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oobject: 'daily user-ranked gadget lists'
Here are a range of videos of some bizarre automated drawing machines, from an instrument that draws mushroom clouds from the dust from nuclear test sites, a large industrial robot used to automatically draw what it sees and a variety of increasingly odd contraptions.

bizarre drawing contraption videos

This list covers the period from 1920 when the Harding - Cox election results were first broadcast by radio, to the present day when presenters have to interact with a virtual reality zoo of giant, artless, real-time animated charts.The first live TV election broadcasts were produced in the 50s, employing professional sign writers would have to paint charts, live. Static and very basic sets were used well into the 70s, as can be seen from the spartan US military set in South Vietnam for the 1972 Nixon election.Despite the technology behind contemporary broadcast sets, they are all unimaginatively dull, with identical patriotic, red white and blue color schemes and similar color blends and soft shading. These are the TV equivalent of a hideous blue-white blend default Powerpoint template.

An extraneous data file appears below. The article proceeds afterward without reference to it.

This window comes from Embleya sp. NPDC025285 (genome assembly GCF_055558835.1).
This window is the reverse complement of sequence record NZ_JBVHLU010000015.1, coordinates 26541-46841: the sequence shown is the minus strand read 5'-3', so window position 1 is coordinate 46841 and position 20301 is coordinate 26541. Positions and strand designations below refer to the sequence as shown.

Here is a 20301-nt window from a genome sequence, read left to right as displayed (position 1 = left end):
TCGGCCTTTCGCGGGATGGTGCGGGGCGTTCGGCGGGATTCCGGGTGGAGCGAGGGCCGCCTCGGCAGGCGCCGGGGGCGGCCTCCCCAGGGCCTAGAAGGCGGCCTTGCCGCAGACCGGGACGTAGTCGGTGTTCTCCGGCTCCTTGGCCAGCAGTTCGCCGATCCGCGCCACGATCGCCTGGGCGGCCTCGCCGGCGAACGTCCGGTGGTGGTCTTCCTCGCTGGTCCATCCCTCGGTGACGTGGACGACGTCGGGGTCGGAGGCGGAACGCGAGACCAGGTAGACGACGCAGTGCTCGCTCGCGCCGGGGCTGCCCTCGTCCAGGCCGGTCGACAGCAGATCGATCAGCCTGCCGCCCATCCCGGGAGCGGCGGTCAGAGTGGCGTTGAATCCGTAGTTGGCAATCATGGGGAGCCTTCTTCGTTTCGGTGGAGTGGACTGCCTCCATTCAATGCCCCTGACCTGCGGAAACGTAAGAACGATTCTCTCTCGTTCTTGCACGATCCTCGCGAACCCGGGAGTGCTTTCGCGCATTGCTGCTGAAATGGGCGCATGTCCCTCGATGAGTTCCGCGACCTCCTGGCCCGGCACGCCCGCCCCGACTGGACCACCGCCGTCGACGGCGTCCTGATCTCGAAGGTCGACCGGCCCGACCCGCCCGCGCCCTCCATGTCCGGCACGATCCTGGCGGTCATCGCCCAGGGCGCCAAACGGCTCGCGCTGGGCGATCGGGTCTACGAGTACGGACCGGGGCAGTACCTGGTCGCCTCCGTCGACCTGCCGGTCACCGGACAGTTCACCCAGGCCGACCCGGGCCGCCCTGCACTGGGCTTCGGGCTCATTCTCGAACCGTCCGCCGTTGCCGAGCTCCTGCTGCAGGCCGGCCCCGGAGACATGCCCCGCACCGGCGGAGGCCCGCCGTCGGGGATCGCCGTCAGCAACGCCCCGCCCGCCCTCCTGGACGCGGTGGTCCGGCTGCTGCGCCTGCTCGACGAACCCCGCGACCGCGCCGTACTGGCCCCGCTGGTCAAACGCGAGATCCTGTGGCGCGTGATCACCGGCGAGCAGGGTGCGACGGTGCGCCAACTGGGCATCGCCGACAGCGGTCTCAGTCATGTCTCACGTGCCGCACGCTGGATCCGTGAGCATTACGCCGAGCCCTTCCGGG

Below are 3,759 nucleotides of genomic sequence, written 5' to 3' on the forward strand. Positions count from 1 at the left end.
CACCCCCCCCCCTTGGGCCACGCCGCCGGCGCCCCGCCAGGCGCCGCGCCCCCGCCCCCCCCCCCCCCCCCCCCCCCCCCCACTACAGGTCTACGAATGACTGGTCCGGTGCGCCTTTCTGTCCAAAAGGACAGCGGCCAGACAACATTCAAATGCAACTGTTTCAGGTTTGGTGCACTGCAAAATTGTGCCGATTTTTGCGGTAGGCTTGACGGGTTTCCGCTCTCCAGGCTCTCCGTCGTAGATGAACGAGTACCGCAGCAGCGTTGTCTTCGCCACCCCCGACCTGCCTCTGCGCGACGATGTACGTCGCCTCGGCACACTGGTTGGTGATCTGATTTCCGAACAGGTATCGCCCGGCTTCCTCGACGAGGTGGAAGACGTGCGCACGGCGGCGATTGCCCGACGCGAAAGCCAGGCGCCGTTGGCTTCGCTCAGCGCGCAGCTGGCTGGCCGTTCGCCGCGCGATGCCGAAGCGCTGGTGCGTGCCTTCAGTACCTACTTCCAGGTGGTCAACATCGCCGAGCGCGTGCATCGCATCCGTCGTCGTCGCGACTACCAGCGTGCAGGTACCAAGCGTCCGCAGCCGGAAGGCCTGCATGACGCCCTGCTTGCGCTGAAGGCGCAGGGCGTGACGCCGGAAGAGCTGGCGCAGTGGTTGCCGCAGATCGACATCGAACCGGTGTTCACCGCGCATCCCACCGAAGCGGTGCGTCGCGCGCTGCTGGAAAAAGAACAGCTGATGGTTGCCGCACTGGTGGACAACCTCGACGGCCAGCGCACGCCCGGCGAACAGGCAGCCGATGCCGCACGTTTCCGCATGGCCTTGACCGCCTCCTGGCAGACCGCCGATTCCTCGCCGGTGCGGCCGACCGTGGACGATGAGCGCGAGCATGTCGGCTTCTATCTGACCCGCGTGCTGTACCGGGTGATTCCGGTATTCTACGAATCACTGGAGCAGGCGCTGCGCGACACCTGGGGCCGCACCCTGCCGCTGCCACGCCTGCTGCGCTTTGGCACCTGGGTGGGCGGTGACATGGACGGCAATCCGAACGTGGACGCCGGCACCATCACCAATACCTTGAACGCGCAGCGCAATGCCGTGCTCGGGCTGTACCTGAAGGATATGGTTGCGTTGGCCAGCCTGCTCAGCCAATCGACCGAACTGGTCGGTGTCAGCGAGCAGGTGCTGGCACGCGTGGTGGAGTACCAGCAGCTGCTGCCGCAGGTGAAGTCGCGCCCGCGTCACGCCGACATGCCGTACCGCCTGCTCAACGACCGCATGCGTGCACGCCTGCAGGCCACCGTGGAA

election broadcast technology through history

If there is one kind of hammer that you don't want to get your thumb stuck under, its a steam hammer, a giant hellish machine that defined the industrial age.There are several claims to its invention in the mid 19th century, to hammer steel into shape and smash out impurities. One of these is Creusot, who exhibited a version at the Paris Universal Exposition of 1878.Looking at the Creusot Hammer, I would argue that it was the inspiration for the Eiffel tower, ten years later.Here are a variety of hammers including the mechanical or hydraulic versions that replaced steam, but still have the same titanic look.

10 massive steam hammers

Our top burglar alarms include an array of guns with trip wires or trigger mechanisms, designed to scare off thieves, including the hellish looking device from a London dock warehouse, a clockwork 19th century doorstop burglar alarm, and a device from the 1930's which dialed an emergency number and played back an alert message from a gramophone record. Vote for your faves.

top 10 unusual burglar alarms